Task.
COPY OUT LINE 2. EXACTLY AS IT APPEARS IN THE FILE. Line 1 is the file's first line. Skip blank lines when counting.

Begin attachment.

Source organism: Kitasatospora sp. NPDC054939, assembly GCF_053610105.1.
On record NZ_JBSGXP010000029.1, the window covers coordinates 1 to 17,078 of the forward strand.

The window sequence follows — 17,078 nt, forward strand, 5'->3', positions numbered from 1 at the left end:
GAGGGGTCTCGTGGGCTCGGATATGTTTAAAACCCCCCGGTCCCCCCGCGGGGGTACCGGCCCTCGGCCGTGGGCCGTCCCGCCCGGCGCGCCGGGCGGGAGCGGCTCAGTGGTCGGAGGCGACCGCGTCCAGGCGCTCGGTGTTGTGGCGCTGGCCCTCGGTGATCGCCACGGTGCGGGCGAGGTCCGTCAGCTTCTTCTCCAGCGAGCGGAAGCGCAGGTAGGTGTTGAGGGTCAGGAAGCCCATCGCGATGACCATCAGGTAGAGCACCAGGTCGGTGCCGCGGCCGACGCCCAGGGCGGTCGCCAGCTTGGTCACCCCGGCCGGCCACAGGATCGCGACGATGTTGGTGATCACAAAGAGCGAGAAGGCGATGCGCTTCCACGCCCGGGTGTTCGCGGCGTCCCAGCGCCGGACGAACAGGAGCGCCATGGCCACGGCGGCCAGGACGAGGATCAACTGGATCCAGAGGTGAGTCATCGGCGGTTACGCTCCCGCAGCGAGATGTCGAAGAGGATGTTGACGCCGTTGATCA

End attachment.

On record NZ_JBSGXP010000029.1, the window covers coordinates 1 to 17,078 of the forward strand.